Friday, January 20, 2012


As usual, this will be a speculative post.

The last post explored the possibility of using the nitrogen to make nitric acid.  But what if this is not practical?

If such be the case, what could be done with the nitrogen besides just dumping it?

It so happens that there are themalization issues with the VASIMR design, which is to be used as propulsion in this design.  Lets say that the nitrogen could be used to cool down the engine and then expelled under pressure for additional thrust.  This would be the simplest solution, and it may not be impractical to boot.

Assuming that is successful, what next?

Perhaps this is getting ahead of the game too much.  Let's go back to how we get the nitrogen separated from the oxygen in the first place.  

The truth is, the use of the atmospheric gases at sea level, which include nearly 20% oxygen, would be sufficient to run the hydrogen fuel cells.  This will make the electricity for the VASIMR while giving water as a product.

The resultant gases remaining should be significantly higher in nitrogen.  It is already nearly 80% nitrogen to begin with.  After using the oxygen for the fuel cells, it should be even higher than that in concentration.

Couldn't you just burn some hydrogen directly in this atmosphere and thereby remove the rest of the oxygen?  If so, the remainder should be close to zero percent oxygen, which then could be routed toward VASIMR and used to cool it down, and then expelled as exhaust.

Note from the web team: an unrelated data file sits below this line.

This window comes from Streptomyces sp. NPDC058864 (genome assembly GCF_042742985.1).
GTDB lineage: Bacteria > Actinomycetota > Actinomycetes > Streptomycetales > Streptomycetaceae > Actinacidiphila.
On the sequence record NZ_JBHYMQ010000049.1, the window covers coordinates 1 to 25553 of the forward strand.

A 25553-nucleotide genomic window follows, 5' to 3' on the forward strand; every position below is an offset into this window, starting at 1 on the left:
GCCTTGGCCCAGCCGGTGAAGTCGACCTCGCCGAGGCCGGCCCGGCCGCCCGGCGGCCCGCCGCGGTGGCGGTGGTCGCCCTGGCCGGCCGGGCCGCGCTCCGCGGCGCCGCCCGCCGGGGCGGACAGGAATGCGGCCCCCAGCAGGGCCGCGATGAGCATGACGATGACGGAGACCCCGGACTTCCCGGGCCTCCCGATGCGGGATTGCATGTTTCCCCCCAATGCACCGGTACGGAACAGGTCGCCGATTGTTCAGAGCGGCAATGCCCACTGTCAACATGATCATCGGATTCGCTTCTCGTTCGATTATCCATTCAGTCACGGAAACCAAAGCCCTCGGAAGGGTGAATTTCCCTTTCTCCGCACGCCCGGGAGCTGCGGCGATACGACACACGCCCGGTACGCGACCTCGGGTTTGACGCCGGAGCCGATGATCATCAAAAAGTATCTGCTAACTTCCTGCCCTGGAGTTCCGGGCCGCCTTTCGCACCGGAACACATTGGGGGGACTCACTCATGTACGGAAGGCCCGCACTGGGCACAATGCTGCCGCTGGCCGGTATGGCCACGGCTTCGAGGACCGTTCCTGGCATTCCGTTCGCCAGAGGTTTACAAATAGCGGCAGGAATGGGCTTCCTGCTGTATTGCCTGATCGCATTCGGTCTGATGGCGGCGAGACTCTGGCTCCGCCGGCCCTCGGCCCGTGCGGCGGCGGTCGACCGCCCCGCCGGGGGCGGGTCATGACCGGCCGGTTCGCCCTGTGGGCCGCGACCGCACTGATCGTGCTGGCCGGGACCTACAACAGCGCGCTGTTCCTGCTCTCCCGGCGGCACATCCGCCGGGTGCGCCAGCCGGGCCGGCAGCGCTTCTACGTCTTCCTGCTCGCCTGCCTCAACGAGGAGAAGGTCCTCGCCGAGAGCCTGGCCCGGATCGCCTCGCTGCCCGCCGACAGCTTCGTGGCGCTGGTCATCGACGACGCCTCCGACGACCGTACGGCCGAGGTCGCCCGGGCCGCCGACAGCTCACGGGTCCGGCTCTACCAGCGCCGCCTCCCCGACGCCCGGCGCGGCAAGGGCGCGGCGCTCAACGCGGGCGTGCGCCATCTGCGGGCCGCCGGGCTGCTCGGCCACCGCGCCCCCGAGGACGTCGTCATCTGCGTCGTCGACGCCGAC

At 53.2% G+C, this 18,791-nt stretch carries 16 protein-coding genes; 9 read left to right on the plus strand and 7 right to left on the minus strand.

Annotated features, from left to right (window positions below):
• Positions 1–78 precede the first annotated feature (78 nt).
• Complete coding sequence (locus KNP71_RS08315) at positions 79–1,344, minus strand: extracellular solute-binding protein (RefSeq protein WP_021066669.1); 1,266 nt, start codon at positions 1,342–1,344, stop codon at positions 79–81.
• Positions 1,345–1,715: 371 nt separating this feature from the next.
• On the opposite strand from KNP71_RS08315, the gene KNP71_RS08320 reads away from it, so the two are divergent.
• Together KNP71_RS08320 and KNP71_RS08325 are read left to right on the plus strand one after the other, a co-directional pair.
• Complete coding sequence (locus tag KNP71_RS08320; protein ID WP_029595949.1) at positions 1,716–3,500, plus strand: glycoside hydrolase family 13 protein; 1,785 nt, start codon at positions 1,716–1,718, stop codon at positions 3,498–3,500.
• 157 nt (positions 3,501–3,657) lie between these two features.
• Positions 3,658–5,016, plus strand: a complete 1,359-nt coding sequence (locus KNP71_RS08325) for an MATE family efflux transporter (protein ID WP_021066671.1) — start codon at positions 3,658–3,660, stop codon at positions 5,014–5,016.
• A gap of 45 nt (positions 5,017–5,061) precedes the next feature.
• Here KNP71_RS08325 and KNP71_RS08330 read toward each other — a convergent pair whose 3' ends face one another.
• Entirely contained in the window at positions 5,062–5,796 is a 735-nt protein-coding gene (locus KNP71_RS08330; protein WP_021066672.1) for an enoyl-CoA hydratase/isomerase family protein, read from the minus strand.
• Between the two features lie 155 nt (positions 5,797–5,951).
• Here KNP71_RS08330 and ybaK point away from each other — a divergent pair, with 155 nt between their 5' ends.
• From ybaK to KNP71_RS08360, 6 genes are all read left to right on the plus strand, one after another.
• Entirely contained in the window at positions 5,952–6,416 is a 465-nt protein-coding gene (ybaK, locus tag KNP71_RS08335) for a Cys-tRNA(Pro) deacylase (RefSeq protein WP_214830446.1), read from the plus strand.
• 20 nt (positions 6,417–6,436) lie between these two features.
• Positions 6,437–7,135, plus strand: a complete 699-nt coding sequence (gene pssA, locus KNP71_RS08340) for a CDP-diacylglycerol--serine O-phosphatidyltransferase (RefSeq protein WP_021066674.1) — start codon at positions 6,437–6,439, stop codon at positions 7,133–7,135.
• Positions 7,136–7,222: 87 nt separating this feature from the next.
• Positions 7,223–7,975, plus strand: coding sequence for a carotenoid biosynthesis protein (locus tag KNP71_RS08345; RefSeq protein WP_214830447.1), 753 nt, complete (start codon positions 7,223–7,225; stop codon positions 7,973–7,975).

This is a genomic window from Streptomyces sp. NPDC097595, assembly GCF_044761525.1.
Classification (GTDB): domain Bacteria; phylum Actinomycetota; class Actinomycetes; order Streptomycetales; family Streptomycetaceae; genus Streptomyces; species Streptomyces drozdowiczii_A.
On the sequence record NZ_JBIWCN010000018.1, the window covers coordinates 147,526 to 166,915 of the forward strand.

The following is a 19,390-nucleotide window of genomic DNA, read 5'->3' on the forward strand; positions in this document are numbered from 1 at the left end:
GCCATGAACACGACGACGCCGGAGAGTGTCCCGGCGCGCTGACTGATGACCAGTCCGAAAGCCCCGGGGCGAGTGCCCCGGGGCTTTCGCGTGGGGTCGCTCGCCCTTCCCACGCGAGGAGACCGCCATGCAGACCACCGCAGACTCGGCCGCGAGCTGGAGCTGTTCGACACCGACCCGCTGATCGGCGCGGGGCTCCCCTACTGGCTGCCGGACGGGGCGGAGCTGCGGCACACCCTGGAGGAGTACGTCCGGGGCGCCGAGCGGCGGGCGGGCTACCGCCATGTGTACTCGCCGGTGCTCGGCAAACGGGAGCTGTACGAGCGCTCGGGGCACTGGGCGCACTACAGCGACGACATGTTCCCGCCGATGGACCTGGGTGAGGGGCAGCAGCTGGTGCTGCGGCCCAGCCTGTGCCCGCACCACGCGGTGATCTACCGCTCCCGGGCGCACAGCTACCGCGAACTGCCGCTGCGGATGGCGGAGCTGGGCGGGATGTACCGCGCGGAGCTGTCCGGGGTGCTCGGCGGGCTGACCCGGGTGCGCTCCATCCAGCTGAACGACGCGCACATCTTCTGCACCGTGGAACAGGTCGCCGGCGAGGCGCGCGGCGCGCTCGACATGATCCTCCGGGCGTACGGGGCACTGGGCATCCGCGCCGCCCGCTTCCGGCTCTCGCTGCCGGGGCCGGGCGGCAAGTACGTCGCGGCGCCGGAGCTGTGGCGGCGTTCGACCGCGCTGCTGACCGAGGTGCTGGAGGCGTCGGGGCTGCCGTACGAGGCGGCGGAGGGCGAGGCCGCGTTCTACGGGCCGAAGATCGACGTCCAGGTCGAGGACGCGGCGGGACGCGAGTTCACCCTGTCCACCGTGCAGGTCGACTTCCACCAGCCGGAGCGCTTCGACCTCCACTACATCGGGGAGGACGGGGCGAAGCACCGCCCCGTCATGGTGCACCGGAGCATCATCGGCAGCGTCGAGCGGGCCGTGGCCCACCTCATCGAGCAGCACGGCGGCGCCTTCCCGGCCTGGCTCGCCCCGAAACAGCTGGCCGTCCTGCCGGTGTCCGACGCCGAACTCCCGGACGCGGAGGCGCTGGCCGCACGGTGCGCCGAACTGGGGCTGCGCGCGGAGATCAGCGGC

As stated before, the basic idea here is to avoid using so much energy in order to collect oxygen.  The edge of space will still have some oxygen that can be collected as well as the other atmospheric gases.  The thought occurs though, is this: was the original design for collecting the oxygen energy intensive by necessity?  Or was the assumption that nuclear power would be available and that would be able to supply the energy required for the collection of atmospheric oxygen?

If nuclear power isn't available, there has to be a different approach.  Is there an approach to collect the gases which doesn't require a great deal of energy expenditure?  To answer that question could take you all of the way back to the drawing board.

Here's a brief thought on that.  In order to initially collect the gases, could it not be funneled into a smaller space, which will have the effect of creating higher pressures?  After all, this should be our goal- to build up from a near vacuum to a usable atmospheric pressure.  This proposition would entail a funnel type device that narrows down to the size that is, let say 1 millionth the size of the opening.  The ratio as such could be enough to pressurize the gas so that we can use it for our purposes.

The downside of this approach could be amount of drag induced upon the spacecraft.  If the drag is not too much, and could be handled by the VASIMR, we are in business.  Another possibility is heat.  At orbital speeds, the velocity of the gas will be considerable.  As it compresses, it will have to slow down.  As it does that, it is likely to get hot.  Cooling systems will have to be devised to handle that outcome.

That may not be an insurmountable problem.  Just route the liquid hydrogen around the funnel and it will cool it down, as is done in modern rocket engines.  This will have to be done anyway, as hydrogen needs to be brought out of cryogenic storage for use in fuel cells.

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